[Advaita-l] Supremacy of Shiva over Vishnu

Gerald Penn gpenn at cs.toronto.edu
Thu Sep 1 14:39:11 CDT 2016

> Supremacy of Shiva over Vishnu / Vishnu over Shiva are irrelevant 
> topics in advaita.
> And that is why, to sort of these petty issues, Acharya Sankara 
> incarnated to unify us.

That's what I had thought, but I was recently reading a summary of the
arguments that Adi Shankaracarya was a vaishnava in Matthew Clark's
recent book on the Dashanami samnyasis.  Some of them are more in the
vein of absence-as-evidence, which I find rather specious, but others are 
rather more affirmative:

- an alleged refutation in the Brahmasutrabhasya (2.2.36-41) of shaiva
(spec. Maheshvara) doctrine.

- Padmapada's expression of reverence in his Pancapadika to his teacher,
who "had merely the name of Shankara, whom he contrasts with the real 
Shiva.  He states that Shankara (the teacher) did not wear ashes smeared 
over his body like Shiva and his ascetic devotees, nor does [his teacher]
have any of the marks or emblems of Shiva."

- the BSB refers to the shalagrama three times in the context of a 
metaphysical analogy, but not the lingam.

- the BSB refers to the superimposition of the spiritual vision of Lord
Vishnu onto idols (pratimaa) four times, as instances of religious ideas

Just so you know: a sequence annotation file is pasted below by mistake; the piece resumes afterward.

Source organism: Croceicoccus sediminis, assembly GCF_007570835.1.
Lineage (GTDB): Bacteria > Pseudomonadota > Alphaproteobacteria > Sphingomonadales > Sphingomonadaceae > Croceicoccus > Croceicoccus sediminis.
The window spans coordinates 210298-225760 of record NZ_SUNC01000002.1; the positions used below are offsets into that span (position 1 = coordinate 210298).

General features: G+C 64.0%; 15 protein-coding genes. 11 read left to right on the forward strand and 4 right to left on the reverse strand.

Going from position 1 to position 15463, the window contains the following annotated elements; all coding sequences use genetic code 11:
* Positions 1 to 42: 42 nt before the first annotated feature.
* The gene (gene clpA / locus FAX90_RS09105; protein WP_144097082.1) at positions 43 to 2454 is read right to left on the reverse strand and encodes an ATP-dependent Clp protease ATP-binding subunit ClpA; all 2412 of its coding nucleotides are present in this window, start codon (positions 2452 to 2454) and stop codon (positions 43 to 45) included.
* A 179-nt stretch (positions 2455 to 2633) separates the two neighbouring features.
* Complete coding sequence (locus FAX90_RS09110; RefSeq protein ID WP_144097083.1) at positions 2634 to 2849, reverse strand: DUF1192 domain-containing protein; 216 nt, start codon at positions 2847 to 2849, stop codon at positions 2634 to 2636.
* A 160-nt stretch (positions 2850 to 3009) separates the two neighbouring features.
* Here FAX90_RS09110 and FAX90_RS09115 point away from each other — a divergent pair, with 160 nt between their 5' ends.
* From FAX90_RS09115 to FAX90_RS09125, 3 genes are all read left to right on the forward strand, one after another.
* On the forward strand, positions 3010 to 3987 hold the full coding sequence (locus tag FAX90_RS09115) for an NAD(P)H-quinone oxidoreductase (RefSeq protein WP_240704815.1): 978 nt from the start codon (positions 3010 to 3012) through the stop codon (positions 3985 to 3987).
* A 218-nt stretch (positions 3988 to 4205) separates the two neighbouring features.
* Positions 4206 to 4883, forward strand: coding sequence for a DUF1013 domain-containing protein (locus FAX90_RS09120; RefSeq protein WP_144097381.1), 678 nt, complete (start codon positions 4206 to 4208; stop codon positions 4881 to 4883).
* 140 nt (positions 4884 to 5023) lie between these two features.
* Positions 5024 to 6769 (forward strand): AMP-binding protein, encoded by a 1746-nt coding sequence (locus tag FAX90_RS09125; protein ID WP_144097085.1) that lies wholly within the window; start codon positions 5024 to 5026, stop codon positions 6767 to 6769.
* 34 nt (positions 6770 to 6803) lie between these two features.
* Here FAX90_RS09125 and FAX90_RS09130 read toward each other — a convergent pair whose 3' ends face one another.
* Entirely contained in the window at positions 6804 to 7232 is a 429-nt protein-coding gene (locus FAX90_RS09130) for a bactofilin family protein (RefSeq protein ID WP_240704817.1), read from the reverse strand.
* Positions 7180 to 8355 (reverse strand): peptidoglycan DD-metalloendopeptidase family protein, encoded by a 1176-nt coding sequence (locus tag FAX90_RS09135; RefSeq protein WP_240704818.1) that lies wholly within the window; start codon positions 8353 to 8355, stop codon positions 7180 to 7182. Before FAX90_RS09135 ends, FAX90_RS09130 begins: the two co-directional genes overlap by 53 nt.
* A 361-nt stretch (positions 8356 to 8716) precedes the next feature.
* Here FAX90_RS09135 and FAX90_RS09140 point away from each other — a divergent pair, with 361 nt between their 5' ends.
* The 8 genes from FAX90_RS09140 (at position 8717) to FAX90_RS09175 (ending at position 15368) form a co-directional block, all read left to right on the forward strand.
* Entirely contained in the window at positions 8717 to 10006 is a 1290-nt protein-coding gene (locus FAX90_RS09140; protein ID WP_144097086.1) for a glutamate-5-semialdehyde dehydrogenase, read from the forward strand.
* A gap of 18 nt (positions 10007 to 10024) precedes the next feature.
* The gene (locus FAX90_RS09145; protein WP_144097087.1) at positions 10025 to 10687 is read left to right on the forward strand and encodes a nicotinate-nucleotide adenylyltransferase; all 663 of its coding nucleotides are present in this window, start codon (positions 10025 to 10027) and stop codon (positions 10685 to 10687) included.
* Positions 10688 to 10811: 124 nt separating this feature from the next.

being superimposed on objects.

- similar vaishnava imagery occurs throughout Adi Shankaracarya's 
commentaries on the Upanishads.

- imaginary persons used by Adi Shankaracarya in explanations are 
frequently vaishnava characters, e.g. Devadatta, Yajnadatta, Vishnumitra,

- in his commentary on the Gaudapada mandukyakarika, Adi Shankaracarya
equates Sambuddha with Narayana.

- in the BSB (3.4.20), Adi Shankaracarya equates vanaprasthas with a
group of orthodox vaishanavas called vaikhaanasas.

- a disparaging remark that Adi Shankaracarya allegedly makes on the 
worship of Vinayaka in his Gitabhasya, to the effect that it amounts to 
the worship of a bhuta.

What do the learned members of this list think of these observations?
This matter is important, I believe, to advaita philosophy, particularly 
as Clark adduces this evidence on the way to making a different point,
namely calling into question the legitimacy of claims that Adi
Shankaracarya had founded either the Sringeri or Kanchi maths, both
of which Clark regards as predominantly shaiva institutions.


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